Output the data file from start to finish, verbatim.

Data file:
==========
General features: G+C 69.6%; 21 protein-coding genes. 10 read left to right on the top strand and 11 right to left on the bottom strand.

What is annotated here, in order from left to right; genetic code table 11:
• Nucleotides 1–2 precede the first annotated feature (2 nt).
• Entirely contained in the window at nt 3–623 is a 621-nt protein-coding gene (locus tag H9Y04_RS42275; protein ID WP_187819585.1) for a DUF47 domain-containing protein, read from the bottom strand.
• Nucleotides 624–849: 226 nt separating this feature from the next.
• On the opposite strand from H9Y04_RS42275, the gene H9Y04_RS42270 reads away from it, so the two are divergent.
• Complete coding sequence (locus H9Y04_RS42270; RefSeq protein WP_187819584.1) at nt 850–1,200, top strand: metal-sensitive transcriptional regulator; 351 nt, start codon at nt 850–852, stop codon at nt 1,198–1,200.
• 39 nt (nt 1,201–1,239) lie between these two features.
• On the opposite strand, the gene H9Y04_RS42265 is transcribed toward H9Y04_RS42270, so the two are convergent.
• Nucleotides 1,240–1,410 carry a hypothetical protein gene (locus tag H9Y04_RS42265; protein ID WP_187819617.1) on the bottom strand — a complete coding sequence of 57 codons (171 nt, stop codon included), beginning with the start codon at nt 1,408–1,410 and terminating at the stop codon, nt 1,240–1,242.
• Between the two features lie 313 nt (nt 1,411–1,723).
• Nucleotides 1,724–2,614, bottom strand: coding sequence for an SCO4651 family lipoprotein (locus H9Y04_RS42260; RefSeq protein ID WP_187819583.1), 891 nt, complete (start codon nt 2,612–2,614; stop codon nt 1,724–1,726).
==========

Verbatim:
General features: G+C 69.6%; 21 protein-coding genes. 10 read left to right on the top strand and 11 right to left on the bottom strand.

What is annotated here, in order from left to right; genetic code table 11:
• Nucleotides 1–2 precede the first annotated feature (2 nt).
• Entirely contained in the window at nt 3–623 is a 621-nt protein-coding gene (locus tag H9Y04_RS42275; protein ID WP_187819585.1) for a DUF47 domain-containing protein, read from the bottom strand.
• Nucleotides 624–849: 226 nt separating this feature from the next.
• On the opposite strand from H9Y04_RS42275, the gene H9Y04_RS42270 reads away from it, so the two are divergent.
• Complete coding sequence (locus H9Y04_RS42270; RefSeq protein WP_187819584.1) at nt 850–1,200, top strand: metal-sensitive transcriptional regulator; 351 nt, start codon at nt 850–852, stop codon at nt 1,198–1,200.
• 39 nt (nt 1,201–1,239) lie between these two features.
• On the opposite strand, the gene H9Y04_RS42265 is transcribed toward H9Y04_RS42270, so the two are convergent.
• Nucleotides 1,240–1,410 carry a hypothetical protein gene (locus tag H9Y04_RS42265; protein ID WP_187819617.1) on the bottom strand — a complete coding sequence of 57 codons (171 nt, stop codon included), beginning with the start codon at nt 1,408–1,410 and terminating at the stop codon, nt 1,240–1,242.
• Between the two features lie 313 nt (nt 1,411–1,723).
• Nucleotides 1,724–2,614, bottom strand: coding sequence for an SCO4651 family lipoprotein (locus H9Y04_RS42260; RefSeq protein ID WP_187819583.1), 891 nt, complete (start codon nt 2,612–2,614; stop codon nt 1,724–1,726).